"I wish I had a little girl like you, Julie," Mary Todd Lincoln often told Julie Taft, and for the first year of the Lincoln presidency, 16-year-old Julie had the run of the White House, befriending the First Lady, playing with the Lincoln boys, and sharing priceless moments with Lincoln himself, which she noted down in her diary. An intimate portrait of the Lincoln family, as only a child could see them, through the first, fateful, tragic year of the Civil War.
There is no surer way to make history come alive than to contemplate those moments when the world's future - the government and wealth of nations, the faith and culture of generations - hung in the balance. In this volume, many of our brightest historians speculate about some of history's intriguing crossroads and the ways in which our lives may have been changed for the better - or the worse.
"An interesting book tainted by a poor narrator"
The summer of 1940 found 60-year-old firebrand Leon Trotsky living in exile in Coyoacan, Mexico, still agitating with his pen and raging against the death he felt certain Stalin was bound to deliver - any day now. In The Death of Trotsky, Cecelia Holland brings this fated and fatal day to life, from its quotidian beginnings to its dramatic close. Between Trotsky's waking and his final rest, she probes the outer-workings and inner thoughts of those who were with him till the end, illuminating a man who exited life as he lived it: defiantly.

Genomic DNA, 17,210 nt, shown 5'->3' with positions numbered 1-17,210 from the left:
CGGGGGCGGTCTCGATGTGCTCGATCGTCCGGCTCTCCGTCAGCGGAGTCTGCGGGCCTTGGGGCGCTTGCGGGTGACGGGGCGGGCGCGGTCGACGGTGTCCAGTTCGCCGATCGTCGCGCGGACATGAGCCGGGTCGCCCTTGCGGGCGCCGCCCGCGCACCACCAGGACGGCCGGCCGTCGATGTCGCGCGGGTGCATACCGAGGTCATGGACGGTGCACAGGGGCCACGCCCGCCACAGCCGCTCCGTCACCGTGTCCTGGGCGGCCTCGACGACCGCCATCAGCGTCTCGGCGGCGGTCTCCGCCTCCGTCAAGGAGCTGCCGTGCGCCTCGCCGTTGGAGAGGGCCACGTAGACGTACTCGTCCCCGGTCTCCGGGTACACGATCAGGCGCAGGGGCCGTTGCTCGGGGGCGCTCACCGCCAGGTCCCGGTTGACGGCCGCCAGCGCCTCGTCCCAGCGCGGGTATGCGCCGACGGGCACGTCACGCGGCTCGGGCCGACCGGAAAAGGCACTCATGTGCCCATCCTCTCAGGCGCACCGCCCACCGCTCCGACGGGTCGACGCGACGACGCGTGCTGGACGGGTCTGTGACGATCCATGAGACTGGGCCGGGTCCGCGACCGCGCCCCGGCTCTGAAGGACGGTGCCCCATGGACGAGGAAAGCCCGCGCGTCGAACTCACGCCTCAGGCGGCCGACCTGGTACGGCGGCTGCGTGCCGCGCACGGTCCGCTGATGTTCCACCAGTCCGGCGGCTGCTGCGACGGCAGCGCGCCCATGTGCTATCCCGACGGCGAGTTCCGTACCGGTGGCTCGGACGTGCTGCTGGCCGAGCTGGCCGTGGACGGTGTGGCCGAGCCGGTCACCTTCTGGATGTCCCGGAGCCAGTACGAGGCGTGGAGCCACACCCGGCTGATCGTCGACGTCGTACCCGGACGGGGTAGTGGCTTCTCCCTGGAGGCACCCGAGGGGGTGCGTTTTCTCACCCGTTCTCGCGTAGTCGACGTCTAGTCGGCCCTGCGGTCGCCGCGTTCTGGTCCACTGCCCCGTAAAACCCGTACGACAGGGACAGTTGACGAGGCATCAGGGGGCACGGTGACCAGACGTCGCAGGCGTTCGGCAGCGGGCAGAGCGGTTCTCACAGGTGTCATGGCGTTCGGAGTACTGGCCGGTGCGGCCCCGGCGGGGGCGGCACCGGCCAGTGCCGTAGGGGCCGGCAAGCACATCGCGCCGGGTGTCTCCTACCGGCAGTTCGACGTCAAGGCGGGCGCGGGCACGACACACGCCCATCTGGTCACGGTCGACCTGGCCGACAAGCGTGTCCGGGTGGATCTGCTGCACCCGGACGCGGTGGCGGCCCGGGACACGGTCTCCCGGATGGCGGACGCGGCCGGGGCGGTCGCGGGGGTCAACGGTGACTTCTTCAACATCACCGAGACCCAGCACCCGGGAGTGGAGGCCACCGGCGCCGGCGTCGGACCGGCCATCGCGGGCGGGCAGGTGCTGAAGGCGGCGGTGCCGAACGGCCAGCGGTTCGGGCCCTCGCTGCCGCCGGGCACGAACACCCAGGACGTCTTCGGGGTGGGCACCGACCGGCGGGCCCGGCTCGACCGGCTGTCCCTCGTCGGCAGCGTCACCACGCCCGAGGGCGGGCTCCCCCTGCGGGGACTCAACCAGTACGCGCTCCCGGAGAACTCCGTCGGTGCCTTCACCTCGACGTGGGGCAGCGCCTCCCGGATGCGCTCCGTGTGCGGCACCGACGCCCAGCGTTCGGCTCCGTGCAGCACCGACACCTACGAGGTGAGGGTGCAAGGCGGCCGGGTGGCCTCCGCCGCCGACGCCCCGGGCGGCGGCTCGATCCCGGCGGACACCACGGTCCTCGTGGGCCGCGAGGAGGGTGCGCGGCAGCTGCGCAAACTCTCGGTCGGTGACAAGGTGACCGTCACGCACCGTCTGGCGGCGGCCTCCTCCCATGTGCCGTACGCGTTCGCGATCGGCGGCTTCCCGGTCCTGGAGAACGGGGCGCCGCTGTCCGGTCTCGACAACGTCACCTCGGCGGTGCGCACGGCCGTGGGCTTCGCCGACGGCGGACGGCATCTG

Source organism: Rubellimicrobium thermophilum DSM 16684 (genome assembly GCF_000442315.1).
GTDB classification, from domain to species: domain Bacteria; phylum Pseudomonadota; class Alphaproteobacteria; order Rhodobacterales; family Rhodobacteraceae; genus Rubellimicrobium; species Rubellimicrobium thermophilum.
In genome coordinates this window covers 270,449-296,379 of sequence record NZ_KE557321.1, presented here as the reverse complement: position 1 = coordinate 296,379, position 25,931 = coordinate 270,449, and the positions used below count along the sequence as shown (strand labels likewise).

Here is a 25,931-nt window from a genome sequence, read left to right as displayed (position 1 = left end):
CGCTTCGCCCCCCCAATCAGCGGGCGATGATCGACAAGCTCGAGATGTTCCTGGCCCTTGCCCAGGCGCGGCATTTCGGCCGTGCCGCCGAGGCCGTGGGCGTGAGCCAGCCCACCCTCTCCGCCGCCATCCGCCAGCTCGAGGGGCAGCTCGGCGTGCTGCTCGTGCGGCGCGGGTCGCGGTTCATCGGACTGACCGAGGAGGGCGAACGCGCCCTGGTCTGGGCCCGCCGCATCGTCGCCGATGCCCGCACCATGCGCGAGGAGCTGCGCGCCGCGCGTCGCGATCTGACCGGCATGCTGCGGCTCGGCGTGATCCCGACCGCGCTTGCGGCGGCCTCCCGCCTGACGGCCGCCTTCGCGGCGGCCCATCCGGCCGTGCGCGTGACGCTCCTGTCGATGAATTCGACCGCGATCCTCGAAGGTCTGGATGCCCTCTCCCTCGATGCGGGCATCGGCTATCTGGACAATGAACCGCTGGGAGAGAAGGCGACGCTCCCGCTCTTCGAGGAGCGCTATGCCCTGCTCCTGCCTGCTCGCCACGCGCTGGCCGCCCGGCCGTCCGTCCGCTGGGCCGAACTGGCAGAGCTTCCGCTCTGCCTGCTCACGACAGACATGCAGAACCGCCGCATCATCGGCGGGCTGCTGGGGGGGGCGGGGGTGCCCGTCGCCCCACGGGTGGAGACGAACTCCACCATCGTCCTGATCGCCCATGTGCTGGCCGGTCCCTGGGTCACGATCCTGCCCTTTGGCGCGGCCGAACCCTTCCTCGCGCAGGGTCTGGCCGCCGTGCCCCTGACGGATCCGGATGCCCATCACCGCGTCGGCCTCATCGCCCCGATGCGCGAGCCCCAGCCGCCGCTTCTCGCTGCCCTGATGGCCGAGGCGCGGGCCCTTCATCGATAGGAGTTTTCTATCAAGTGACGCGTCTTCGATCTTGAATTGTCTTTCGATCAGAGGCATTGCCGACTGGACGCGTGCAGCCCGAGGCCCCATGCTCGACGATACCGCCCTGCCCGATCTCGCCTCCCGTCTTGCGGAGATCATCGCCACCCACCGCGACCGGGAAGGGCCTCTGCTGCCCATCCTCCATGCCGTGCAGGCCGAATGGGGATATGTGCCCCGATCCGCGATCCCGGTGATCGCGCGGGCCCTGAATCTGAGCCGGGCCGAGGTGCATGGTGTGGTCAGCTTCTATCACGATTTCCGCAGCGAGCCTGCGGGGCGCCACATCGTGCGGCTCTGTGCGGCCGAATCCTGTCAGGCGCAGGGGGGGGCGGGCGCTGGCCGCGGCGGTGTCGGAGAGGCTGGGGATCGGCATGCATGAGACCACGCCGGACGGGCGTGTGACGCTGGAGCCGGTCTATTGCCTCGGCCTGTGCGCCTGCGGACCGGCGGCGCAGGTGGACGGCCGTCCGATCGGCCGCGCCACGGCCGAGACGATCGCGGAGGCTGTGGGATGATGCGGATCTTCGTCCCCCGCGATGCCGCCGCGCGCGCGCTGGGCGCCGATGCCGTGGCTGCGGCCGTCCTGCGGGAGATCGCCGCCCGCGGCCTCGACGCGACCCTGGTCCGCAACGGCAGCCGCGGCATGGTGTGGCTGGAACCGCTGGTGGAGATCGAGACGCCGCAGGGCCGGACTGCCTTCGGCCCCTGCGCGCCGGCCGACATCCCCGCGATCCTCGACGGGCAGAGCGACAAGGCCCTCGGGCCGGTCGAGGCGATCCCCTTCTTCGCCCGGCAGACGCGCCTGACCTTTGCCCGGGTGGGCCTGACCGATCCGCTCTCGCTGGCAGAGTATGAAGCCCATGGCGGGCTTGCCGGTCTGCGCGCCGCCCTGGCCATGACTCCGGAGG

Against the background of the Protestant Reformation and conflicts between England and Spain, this novel relates the rise of the House of Orange and the beginnings of Dutch nationalism. The factual history of the conflict is long and complex, but Holland tells an insightful, if small, slice of a much bigger picture, through the stories of one Dutch family. Holland brings the listener into the action, fighting alongside Jan and Hanneke against Alva and the Spaniards who seek to crush their revolution.
The explosive conflict between workers and capital in 19th century America first erupted nation-wide in 1877 when rapid industrialization led to spontaneous grassroots strikes and riot in many cities around the country. The violence and passion of 1877 would change America fundamentally. This account is drawn from eye-witness accounts and newspaper reporting of the day.
"Great 3 hours spent learning"
The 1849 Gold Rush in California brought to a boiling point the new state's wild and unruly politics. Before long, there was mob rule in the muddy streets of San Francisco. This decline of constitutional authority on the West Coast mirrored the fumbling actions of Congress and the federal government in Washington as a nation deeply divided over the slavery issue struggled to find a way to preserve the Union.